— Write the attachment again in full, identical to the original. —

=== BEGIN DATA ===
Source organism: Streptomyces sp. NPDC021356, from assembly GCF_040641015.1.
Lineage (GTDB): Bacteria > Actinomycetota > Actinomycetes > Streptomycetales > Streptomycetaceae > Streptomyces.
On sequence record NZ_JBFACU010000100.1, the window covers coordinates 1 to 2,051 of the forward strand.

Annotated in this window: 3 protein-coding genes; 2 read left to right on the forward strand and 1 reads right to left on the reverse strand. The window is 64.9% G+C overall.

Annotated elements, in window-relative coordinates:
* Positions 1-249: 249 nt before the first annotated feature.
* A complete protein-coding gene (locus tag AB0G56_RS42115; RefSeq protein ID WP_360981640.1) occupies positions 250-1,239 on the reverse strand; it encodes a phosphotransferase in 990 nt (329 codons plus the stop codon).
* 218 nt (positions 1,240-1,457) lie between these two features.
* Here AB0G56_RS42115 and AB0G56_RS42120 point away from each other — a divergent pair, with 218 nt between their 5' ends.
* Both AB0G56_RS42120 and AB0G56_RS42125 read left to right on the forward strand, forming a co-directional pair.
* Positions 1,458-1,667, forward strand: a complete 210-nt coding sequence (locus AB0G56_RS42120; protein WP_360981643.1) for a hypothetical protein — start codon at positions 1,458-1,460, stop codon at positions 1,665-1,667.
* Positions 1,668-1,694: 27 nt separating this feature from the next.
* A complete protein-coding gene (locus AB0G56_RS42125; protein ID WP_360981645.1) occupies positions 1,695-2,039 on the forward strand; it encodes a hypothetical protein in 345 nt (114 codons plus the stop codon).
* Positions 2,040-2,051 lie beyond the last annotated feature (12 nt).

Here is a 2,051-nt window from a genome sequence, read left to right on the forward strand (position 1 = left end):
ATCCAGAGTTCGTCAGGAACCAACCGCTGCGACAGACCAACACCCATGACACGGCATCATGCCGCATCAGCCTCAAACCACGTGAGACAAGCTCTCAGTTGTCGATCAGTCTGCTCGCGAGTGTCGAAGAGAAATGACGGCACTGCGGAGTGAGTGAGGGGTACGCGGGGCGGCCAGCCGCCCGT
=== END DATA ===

Source organism: Streptomyces sp. NPDC021356, from assembly GCF_040641015.1.
Lineage (GTDB): Bacteria > Actinomycetota > Actinomycetes > Streptomycetales > Streptomycetaceae > Streptomyces.
On sequence record NZ_JBFACU010000100.1, the window covers coordinates 1 to 2,051 of the forward strand.

Annotated in this window: 3 protein-coding genes; 2 read left to right on the forward strand and 1 reads right to left on the reverse strand. The window is 64.9% G+C overall.

Annotated elements, in window-relative coordinates:
* Positions 1-249: 249 nt before the first annotated feature.
* A complete protein-coding gene (locus tag AB0G56_RS42115; RefSeq protein ID WP_360981640.1) occupies positions 250-1,239 on the reverse strand; it encodes a phosphotransferase in 990 nt (329 codons plus the stop codon).
* 218 nt (positions 1,240-1,457) lie between these two features.
* Here AB0G56_RS42115 and AB0G56_RS42120 point away from each other — a divergent pair, with 218 nt between their 5' ends.
* Both AB0G56_RS42120 and AB0G56_RS42125 read left to right on the forward strand, forming a co-directional pair.
* Positions 1,458-1,667, forward strand: a complete 210-nt coding sequence (locus AB0G56_RS42120; protein WP_360981643.1) for a hypothetical protein — start codon at positions 1,458-1,460, stop codon at positions 1,665-1,667.
* Positions 1,668-1,694: 27 nt separating this feature from the next.
* A complete protein-coding gene (locus AB0G56_RS42125; protein ID WP_360981645.1) occupies positions 1,695-2,039 on the forward strand; it encodes a hypothetical protein in 345 nt (114 codons plus the stop codon).
* Positions 2,040-2,051 lie beyond the last annotated feature (12 nt).

Here is a 2,051-nt window from a genome sequence, read left to right on the forward strand (position 1 = left end):
ATCCAGAGTTCGTCAGGAACCAACCGCTGCGACAGACCAACACCCATGACACGGCATCATGCCGCATCAGCCTCAAACCACGTGAGACAAGCTCTCAGTTGTCGATCAGTCTGCTCGCGAGTGTCGAAGAGAAATGACGGCACTGCGGAGTGAGTGAGGGGTACGCGGGGCGGCCAGCCGCCCGT